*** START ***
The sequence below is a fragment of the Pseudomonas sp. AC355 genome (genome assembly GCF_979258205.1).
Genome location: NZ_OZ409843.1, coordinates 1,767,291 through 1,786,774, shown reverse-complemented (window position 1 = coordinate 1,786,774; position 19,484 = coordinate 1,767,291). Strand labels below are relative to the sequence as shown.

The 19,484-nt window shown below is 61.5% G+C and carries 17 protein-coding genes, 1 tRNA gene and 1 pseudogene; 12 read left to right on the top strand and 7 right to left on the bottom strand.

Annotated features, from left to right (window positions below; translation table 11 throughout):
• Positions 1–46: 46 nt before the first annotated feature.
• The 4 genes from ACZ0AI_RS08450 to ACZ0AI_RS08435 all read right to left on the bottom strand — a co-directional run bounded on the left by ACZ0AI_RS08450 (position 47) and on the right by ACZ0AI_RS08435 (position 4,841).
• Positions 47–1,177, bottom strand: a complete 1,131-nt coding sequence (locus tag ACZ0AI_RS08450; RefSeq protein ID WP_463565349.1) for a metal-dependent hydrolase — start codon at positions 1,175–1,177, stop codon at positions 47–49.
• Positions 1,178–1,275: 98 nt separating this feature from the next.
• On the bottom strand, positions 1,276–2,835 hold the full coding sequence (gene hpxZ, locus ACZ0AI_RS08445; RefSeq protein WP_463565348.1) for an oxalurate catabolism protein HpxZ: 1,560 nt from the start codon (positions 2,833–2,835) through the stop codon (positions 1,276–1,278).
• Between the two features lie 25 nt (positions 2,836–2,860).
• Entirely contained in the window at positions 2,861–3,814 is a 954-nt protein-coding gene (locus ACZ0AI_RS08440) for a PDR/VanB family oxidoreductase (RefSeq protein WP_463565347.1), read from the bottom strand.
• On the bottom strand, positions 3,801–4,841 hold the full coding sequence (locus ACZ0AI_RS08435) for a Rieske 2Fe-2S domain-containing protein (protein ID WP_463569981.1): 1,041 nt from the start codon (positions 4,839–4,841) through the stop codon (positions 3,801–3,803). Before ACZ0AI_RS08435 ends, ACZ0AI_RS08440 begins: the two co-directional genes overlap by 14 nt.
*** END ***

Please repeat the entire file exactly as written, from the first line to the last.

The sequence below is a fragment of the Pseudomonas sp. AC355 genome (genome assembly GCF_979258205.1).
Genome location: NZ_OZ409843.1, coordinates 1,767,291 through 1,786,774, shown reverse-complemented (window position 1 = coordinate 1,786,774; position 19,484 = coordinate 1,767,291). Strand labels below are relative to the sequence as shown.

The 19,484-nt window shown below is 61.5% G+C and carries 17 protein-coding genes, 1 tRNA gene and 1 pseudogene; 12 read left to right on the top strand and 7 right to left on the bottom strand.

Annotated features, from left to right (window positions below; translation table 11 throughout):
• Positions 1–46: 46 nt before the first annotated feature.
• The 4 genes from ACZ0AI_RS08450 to ACZ0AI_RS08435 all read right to left on the bottom strand — a co-directional run bounded on the left by ACZ0AI_RS08450 (position 47) and on the right by ACZ0AI_RS08435 (position 4,841).
• Positions 47–1,177, bottom strand: a complete 1,131-nt coding sequence (locus tag ACZ0AI_RS08450; RefSeq protein ID WP_463565349.1) for a metal-dependent hydrolase — start codon at positions 1,175–1,177, stop codon at positions 47–49.
• Positions 1,178–1,275: 98 nt separating this feature from the next.
• On the bottom strand, positions 1,276–2,835 hold the full coding sequence (gene hpxZ, locus ACZ0AI_RS08445; RefSeq protein WP_463565348.1) for an oxalurate catabolism protein HpxZ: 1,560 nt from the start codon (positions 2,833–2,835) through the stop codon (positions 1,276–1,278).
• Between the two features lie 25 nt (positions 2,836–2,860).
• Entirely contained in the window at positions 2,861–3,814 is a 954-nt protein-coding gene (locus ACZ0AI_RS08440) for a PDR/VanB family oxidoreductase (RefSeq protein WP_463565347.1), read from the bottom strand.
• On the bottom strand, positions 3,801–4,841 hold the full coding sequence (locus ACZ0AI_RS08435) for a Rieske 2Fe-2S domain-containing protein (protein ID WP_463569981.1): 1,041 nt from the start codon (positions 4,839–4,841) through the stop codon (positions 3,801–3,803). Before ACZ0AI_RS08435 ends, ACZ0AI_RS08440 begins: the two co-directional genes overlap by 14 nt.